It’s my birthday Thursday.
I’ll be celebrating 22 years of life.
Twenty-two years with a disability.
Twenty-two years with an ostomy.
Twenty-two years of being sick.
Let me be honest: I am not a birthday person.
It’s not that my birthdays have been particularly terrible. Some of them, that I remember, were actually really fun, such as the time my boyfriend took me to Half Price Books and let me pick out my own gifts. This was after we’d been to The Royal Cafe for lunch and gone thrifting, two of my favorite activities.
Ever since my boyfriend came into my life, he has lovingly made it his mission to make every birthday of mine special. From allowing us to eat sushi for every meal without complaint to surprising me with heartfelt gifts, the unspectacular birthdays stopped after I turned 18.
Nevertheless, I actively avoid talking about my birthday up to a month before its arrival — if not solely to escape the memories of a disabled childhood. I now grapple with this new “adult” obligation I feel to throw some kind of party for myself.
Sure, I’ve never really minded that my birthday is routinely lumped together with the Fourth of July in celebration, or that it also seems to be the one weekend of the month that everyone is out of town. I never minded that my family couldn’t afford a bouncy castle or a magician or a pony, or that I wasn’t healthy enough for trampoline parks, go-karting or amusement parks.
I know for a fact that I have spent at least one — but probably more — birthdays in the hospital or the emergency room, and I look forward to recovering the memories of these birthdays with my therapist someday soon. For now, I just see them in glimpses at the corners of my memory, threatening to replay themselves piece by piece.
My fourth birthday, I was too anxious to come down from our apartment to the party my parents had put together with other kids in the building. I felt so self-conscious with everyone paying attention to me. My dad absolutely begged for me to come down and enjoy my party; the poor man had probably been barbecuing all day.
I was no doubt feeling especially sick that day. I remember because my aunt had gotten me a Strawberry Shortcake doll that smelled particularly pungent. The three girls my age who lived in the building were there because of the cake or because their parents had made them attend. It made me even more self-conscious, knowing that they weren’t actually there for me.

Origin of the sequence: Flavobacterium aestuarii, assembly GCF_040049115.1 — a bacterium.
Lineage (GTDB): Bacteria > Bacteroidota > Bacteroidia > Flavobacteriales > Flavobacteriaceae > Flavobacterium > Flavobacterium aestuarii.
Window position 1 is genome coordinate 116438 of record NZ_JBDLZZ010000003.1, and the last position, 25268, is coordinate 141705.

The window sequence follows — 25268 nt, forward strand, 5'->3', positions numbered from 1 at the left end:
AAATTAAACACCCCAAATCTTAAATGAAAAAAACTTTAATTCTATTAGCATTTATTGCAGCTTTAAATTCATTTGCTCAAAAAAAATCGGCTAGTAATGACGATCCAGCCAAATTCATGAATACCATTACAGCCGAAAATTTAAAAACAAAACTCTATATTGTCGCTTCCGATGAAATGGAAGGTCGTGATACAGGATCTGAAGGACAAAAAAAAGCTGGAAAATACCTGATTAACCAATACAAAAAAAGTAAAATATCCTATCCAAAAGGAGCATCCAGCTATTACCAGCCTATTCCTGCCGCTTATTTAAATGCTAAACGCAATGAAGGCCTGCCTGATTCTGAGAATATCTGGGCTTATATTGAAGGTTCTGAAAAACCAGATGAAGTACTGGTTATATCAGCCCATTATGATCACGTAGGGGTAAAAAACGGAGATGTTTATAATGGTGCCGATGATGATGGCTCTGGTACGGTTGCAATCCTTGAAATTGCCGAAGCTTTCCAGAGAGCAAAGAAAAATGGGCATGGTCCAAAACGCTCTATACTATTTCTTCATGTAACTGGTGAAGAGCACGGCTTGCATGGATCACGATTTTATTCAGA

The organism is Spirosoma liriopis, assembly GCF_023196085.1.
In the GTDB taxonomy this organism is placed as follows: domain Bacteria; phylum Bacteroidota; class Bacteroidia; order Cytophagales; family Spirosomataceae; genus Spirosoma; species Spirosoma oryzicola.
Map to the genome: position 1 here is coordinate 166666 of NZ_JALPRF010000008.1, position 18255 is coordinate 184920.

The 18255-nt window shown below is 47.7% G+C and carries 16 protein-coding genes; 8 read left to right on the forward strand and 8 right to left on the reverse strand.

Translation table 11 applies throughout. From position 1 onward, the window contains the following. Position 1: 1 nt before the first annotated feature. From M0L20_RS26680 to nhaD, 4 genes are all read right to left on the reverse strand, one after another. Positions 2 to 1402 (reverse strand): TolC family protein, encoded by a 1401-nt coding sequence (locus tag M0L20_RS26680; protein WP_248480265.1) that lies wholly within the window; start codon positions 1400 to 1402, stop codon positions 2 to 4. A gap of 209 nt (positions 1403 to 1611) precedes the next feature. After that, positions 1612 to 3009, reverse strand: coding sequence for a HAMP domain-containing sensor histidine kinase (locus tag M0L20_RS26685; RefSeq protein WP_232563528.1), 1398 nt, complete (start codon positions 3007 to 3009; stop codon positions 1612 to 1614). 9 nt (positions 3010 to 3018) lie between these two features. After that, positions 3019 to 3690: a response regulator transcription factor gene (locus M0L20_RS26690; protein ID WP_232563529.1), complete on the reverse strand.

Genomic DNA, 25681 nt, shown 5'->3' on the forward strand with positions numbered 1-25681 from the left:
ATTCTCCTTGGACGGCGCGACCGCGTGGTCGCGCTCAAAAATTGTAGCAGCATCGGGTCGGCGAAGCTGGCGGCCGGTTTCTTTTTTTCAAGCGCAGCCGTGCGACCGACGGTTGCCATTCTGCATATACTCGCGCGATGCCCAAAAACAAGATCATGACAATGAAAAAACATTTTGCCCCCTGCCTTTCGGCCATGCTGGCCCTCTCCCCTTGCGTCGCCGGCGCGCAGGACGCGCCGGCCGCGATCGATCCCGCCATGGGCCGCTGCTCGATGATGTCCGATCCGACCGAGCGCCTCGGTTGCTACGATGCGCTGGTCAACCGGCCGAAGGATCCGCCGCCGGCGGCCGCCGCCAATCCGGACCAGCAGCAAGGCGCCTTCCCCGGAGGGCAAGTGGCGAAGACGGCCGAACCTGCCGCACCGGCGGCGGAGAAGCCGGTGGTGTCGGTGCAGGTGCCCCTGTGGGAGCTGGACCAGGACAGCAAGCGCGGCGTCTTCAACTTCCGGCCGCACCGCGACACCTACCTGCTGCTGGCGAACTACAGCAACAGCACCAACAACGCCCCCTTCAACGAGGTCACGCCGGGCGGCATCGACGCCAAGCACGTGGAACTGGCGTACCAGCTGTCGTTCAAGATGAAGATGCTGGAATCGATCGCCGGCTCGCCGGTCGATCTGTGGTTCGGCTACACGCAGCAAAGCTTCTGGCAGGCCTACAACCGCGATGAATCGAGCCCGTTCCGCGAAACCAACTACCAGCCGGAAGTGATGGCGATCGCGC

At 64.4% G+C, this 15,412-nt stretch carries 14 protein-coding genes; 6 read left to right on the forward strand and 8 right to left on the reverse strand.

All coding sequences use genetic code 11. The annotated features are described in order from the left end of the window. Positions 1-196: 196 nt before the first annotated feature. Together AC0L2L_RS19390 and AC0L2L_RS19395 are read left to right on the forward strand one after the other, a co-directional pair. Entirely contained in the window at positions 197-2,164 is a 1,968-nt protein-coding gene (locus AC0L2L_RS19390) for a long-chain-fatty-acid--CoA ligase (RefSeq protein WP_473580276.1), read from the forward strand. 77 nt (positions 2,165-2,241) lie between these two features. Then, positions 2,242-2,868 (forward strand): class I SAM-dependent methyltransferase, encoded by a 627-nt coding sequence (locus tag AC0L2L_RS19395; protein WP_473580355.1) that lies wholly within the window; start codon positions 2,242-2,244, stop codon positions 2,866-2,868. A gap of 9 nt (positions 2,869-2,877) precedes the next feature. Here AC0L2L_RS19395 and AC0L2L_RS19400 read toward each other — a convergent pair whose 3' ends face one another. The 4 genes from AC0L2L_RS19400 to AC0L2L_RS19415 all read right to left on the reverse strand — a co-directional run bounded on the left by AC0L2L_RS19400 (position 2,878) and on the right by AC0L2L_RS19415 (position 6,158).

On my seventh birthday, my mother thought it would be a good idea to invite everyone from my first grade class. I didn’t have any friends, and she thought that a great way to make some would be by taking the whole class to a park to eat cake together on a July afternoon. The party was interrupted by the grandmother of a boy in my class announcing to everyone that another boy’s father had died the day before and that that was why he hadn’t shown up. It really put a damper on the rest of the party.
I remember being sick on my 10th birthday. I never had a singular “group” of friends, so I invited a hodgepodge of other 10-year-olds as well as our neighbors to go and see “WALL-E” on its opening weekend. I woke up feeling particularly awful that day, and by the time everyone was gathered around our patio picnic table for a Technicolor cake, I wasn’t able to keep anything down.
My 13th birthday was an attempt to have a beach party,” like I assumed every teenager did in the summer. Inviting a few friends to the Berkeley Marina with a few craft store kites in tow, I envisioned a day spent splashing around in swimsuits and flying kites on the sand. Instead, no one brought a swimsuit due to the cold East Bay climate, and it was way too windy for the water to be safe. My mother had to use rocks to weigh down the napkins and the pizza box. My cake, topped with sickeningly thick frosting, was melting quickly and was not enjoyed by anyone in attendance.
For my 14th through 17th birthdays, I didn’t do much of anything. I celebrated with a few friends here and there, and always with my Nana, who had lived with us for most of my life. That seemed to be enough for me.
I finally dared to invite a couple of close friends over for my 18th, only for them to cancel at the last minute. I ended up watching “Sex and” the City with my mother until late into the night, wondering how I had reached such a point.
This birthday blues was a side effect of my disabled childhood, my birthday a casualty of my own internalized ableism, its voice ever-present: Nobody will want to come; you don’t have any friends anyway; and you don’t have anything in common with people your age.
Although my ostomy is the most defining characteristic of my identity — and I am proud of it — it can sometimes fuel the voice of my internal disabled girl. The girl with no friends who can talk about nothing but ostomies and doctors. The girl who knows that she possesses only a small fraction of the energy her abled friends possess.
Whenever I start to plan my birthday, she comes back, reminding me: Nobody will want to come[; you don’t have any friends anyway; and you don’t have anything in common with people your age.
As I write this, I still have no plans for my fast-approaching birthday. I wish I could tell you that I am going to a bar, or that I have actually been to a bar before, or that I am going dancing with my friends. (That’s a thing young people do, right?) Maybe someday I will become a birthday person, and I will have friends I will enjoy celebrating it with.
But for now, I’m still trying to figure out what it means to be disabled and chronically ill in my 20’s.